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Shrinkage Addressed with Workforce Management Software

June 30, 2011

Getting a handle on periods of inefficiency within a call center is a paramount concern in the industry. Every minute that one of your agents is unavailable to field client concerns translates to loss of not only revenue, but of loyalty.

Shrinkage is the term used to describe the amount of time an agent is not on the phones. These can be break times, time of low call volume so on and so forth. Regardless, if an agent can be on a call and is not, your paying them for their inactivity.

Many companies underestimate the sheer volume of shrinkage that their workforce may be subjected to. However, improper call center scheduling and workforce management can leach thousands from a company . In a 30 agent call center, 20 minutes of down time per agent equates to 10 hours per day in shrinkage. If the agents are getting $12 per hour plus benefits, equaling $15 per hour, you would be losing $150 per day, $750 a week or $39,000 per year. That’s a lot more than most companies can afford in the current economic climate.

It is critical for a company to manage every minute of time that a rep has on the clock. While it’s impossible to totally eliminate shrinkage, reducing it can go a long way to help the call center’s bottom line. Workforce management software provider Monet prescribes three ways to get around the problem of shrinkage.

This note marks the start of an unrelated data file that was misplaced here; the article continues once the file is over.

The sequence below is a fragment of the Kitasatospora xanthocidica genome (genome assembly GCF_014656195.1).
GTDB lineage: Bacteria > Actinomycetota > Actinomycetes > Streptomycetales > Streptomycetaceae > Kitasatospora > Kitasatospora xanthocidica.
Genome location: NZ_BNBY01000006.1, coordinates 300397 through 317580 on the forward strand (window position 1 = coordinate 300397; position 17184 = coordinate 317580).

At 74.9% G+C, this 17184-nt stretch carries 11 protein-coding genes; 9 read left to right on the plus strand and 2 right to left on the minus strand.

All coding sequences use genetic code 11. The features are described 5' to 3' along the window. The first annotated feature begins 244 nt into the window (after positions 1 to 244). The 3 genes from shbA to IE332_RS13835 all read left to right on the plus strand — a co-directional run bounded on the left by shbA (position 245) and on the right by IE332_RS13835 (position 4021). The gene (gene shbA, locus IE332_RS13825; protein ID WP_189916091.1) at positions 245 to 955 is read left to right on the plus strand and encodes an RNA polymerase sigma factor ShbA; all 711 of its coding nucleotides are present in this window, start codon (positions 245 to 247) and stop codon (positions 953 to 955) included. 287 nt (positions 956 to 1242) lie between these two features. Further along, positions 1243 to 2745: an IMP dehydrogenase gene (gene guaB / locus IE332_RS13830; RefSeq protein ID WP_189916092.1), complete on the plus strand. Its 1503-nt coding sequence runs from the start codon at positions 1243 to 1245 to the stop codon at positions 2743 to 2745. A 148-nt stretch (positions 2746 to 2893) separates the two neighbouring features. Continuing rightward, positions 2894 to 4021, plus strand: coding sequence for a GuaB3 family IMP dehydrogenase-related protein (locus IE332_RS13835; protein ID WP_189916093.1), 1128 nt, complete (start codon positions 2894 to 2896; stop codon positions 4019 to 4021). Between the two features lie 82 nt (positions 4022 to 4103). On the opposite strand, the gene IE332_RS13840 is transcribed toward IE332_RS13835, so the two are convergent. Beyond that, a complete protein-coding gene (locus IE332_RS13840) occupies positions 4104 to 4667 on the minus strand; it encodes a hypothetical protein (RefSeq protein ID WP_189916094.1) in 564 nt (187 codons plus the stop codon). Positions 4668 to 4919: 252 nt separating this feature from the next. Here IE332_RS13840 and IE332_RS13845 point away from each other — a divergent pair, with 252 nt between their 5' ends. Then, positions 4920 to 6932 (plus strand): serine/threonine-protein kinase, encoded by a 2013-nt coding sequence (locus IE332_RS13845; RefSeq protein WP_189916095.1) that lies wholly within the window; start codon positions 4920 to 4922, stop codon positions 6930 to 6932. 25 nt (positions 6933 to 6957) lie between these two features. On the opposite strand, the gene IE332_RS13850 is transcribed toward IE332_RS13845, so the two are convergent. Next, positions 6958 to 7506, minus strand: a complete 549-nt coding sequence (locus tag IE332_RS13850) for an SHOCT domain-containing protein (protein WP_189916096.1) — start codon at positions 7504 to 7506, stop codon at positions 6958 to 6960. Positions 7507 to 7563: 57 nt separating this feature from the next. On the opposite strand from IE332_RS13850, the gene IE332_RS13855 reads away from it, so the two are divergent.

First is scheduling. Properly incorporating the flexible shift model in your call center will allow your top agents to be available when they’re needed, but will also allow you to cancel the shifts that add shrinkage. The second action is forecasting, which will allow call centers to predict when call volume will peak. This lets managers know in advance what kind of work force they will require on a specific day. While not always full-proof when used in conjunction with the flexible shift model, managers should never be shorthanded or overstaffed. Monitor rep scheduling adherence is the third way Monet recommends. By determining which employees are frequently late or which managers are absent have a better idea of who to populate the call center with.

Again it is not possible to recover all shrinkage, but if the call center in the example above reduced it from 20 to 10 minutes it would equal an annual savings of $20,000, not to mention the sales generated by more time on the phone. Better service levels and hopefully shorter call queues will also result from improved scheduling.

Chris DiMarco is a Web Editor for TMCnet. He holds a master's degree in journalism from Quinnipiac University. Prior to joining TMC (News - Alert) Chris worked with e-commerce provider Suresource as a contact center representative and development analyst. To read more of his articles, please visit his columnist page. Follow him on Twitter (News - Alert) @cpdimarco.

Edited by Jamie Epstein

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